10 things to see and do at the Melbourne International Film Festival
The full program for this year’s Melbourne International Film Festival, which runs from August 2 to August 19, was revealed this week. With 254 feature films, 120 shorts and 19 virtual reality experiences, the program is – in the words of the voice-over man from that old Chum ad – so chunky ya can carve it.
With 168 Australian premieres and 27 world premieres, MIFF offers a cornucopia of cinematic delights from all corners of the globe. The key program strands include Australian films, Headliners, Sports Docs, Night Shift, Italo-Crime, African Film Rediscovered and the MIFF Premiere Fund.
If you go to the website looking for one or two films to watch, it’s possible you will tumble down a rabbit hole and emerge several days later, rubbing your eyes and wondering what the hell happened. So, to make things easier, we’ve picked 10 things to see and do at this year’s festival.
It would be remiss of us not to put this one first: an overnight marathon of nothing but Nicolas Cage movies. Here’s how the MIFF program describes the Cage-a-thon:
“After its success in 2017, MIFF’s overnight marathon at The Astor returns and this year we’re going full Nicolas Cage!!
From 9.30pm on Friday 10 August we’ll be unlocking the Cage and letting loose with 12 hours of non-stop Nic. It’ll be operatic, Nouveau Shamanic and gloriously OTT! With over 70 potential films from the Cage canon to choose from but time only to screen seven, it’s going to be a big ask but we’re up to the challenge if you are.”
Based on comedy legend Damian Callinan’s acclaimed stage show of the same name, and also starring Josh McConville, Fayssal Bazzi and John Howard, The Merger is a boisterous new Australian comedy. A feel-good film with a plenty of big laughs, The Merger cements writer Callinan and director Mark Grentell as the heirs apparent to Australia’s brilliant tradition of underdog comedy.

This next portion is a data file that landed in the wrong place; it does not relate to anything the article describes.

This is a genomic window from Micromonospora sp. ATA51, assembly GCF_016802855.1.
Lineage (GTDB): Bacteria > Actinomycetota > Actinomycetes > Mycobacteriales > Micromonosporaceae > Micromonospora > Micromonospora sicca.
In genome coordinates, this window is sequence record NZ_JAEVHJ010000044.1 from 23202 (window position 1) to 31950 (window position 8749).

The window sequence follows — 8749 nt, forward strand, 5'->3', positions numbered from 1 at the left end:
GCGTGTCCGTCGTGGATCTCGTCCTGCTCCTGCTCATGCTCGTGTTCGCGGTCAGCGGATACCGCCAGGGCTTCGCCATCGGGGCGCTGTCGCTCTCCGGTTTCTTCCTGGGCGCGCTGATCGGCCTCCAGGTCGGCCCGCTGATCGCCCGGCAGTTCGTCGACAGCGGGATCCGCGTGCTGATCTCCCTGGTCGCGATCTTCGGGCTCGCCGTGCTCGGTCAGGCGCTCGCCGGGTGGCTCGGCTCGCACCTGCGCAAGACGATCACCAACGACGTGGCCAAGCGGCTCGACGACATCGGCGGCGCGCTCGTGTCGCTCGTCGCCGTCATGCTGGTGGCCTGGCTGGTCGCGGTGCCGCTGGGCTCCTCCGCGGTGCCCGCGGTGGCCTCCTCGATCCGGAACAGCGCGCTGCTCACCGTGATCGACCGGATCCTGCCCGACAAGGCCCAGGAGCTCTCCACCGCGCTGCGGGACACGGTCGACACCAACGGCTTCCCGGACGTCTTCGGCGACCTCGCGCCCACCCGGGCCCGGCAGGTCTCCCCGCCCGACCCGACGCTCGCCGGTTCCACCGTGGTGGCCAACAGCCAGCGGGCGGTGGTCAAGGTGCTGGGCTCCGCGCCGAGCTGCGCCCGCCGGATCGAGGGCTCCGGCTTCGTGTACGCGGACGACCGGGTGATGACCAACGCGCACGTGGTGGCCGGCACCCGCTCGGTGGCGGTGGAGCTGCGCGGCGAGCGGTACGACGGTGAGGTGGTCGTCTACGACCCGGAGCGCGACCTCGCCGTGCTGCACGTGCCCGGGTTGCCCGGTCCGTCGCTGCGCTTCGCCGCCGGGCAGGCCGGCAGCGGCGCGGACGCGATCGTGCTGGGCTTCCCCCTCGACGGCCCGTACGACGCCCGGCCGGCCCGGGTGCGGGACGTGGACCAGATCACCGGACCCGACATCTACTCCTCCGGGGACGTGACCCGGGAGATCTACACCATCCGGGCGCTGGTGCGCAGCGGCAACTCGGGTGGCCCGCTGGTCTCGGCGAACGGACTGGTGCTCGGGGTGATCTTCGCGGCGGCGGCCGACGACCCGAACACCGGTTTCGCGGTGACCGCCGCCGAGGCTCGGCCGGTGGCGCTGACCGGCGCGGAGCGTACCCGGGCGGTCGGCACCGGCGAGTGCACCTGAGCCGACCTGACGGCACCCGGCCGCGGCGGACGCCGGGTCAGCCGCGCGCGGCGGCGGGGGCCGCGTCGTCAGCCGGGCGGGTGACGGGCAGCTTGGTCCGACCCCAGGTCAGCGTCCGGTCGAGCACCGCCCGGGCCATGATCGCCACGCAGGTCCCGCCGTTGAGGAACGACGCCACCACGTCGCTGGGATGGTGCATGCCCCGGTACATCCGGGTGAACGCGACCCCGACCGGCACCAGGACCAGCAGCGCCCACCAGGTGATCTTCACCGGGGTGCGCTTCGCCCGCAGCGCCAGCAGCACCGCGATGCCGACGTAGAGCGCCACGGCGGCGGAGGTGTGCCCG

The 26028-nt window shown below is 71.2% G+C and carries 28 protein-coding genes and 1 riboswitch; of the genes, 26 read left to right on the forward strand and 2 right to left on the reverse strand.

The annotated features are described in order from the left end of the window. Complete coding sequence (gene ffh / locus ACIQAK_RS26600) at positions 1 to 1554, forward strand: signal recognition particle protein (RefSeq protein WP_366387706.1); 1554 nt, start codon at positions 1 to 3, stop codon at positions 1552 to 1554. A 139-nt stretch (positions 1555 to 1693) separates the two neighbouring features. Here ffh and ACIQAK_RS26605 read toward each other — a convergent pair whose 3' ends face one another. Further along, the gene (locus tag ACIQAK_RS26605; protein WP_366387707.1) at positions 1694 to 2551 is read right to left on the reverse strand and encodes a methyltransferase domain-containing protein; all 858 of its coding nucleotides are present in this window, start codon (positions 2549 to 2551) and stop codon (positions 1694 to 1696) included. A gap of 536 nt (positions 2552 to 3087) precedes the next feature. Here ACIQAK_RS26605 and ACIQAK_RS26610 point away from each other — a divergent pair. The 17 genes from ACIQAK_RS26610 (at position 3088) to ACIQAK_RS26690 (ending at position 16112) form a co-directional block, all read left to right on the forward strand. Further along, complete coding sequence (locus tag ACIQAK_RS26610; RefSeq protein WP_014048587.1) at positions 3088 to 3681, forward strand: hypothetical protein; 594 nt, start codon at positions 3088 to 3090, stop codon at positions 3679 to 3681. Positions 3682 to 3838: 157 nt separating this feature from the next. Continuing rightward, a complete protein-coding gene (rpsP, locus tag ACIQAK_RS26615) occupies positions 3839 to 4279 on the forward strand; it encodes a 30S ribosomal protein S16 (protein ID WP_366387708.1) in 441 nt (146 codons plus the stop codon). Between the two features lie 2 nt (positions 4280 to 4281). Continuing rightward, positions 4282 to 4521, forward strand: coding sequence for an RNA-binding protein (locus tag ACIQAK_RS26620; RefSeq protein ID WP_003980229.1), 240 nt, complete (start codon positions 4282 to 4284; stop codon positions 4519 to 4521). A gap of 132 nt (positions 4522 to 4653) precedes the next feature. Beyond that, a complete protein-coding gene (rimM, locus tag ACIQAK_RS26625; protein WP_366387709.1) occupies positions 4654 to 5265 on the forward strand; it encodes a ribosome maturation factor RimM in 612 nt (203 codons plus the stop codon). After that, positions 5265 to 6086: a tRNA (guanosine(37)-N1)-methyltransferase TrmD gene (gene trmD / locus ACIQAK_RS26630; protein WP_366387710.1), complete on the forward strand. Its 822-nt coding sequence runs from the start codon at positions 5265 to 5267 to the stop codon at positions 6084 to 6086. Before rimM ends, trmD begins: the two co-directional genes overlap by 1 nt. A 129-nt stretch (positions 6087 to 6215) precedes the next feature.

Oscar-nominated Debra Granik (Winter’s Bone) makes her long-awaited return to feature filmmaking with Leave No Trace, a humane depiction of the bond between father and daughter, and the universal desire to live by your own rules.
Led by a star-making performance from New Zealand’s Thomasin Mackenzie as Tom, Leave No Trace is the warm and compassionate new outing from award-winning writer/director Debra Granik. Taking on difficult subjects with nimbleness and light, it shows why she remains such a pivotal and compelling voice in American independent cinema.
In this Cannes award winner, legendary provocateur Gaspar Noé delivers an ecstatic and nightmarish orgy of sex, drugs and 90s club music that re-establishes his credentials as modern cinema’s most incisive and inventive observer of humanity’s animal darkness.
Noé is no stranger to cinematic overload and in Climax he turns in his most viscerally affecting work yet. A runaway train of a film told in long Steadicam shots, extraordinary choreography and a pulsing soundtrack from the likes of Daft Punk and Aphex Twin, this is Noé doing what he does best: taking us deep into the forbidden and unspoken reaches of our own humanity.
It’s almost like that episode of Arrested Development when Maeby accompanies her father on an audition and ends up becoming a film exec: Alia Shawkat is calling the shots. Maeby Fünke, the droll teenage con-artist, was the role that made Shawkat famous, and in the years since the original Arrested Development series wrapped, Shawkat has made her mark in many great films and television shows. Most recently she returns to the role of Dory in the cult hit Search Party as well as starring, executive producing and co-writing the independent film Duck Butter. Appearing at MIFF as a guest of the festival for the Ethan Hawke-directed biopic Blaze, the funny and multi-talented Shawkat will discuss her life, career and charting her own creative course.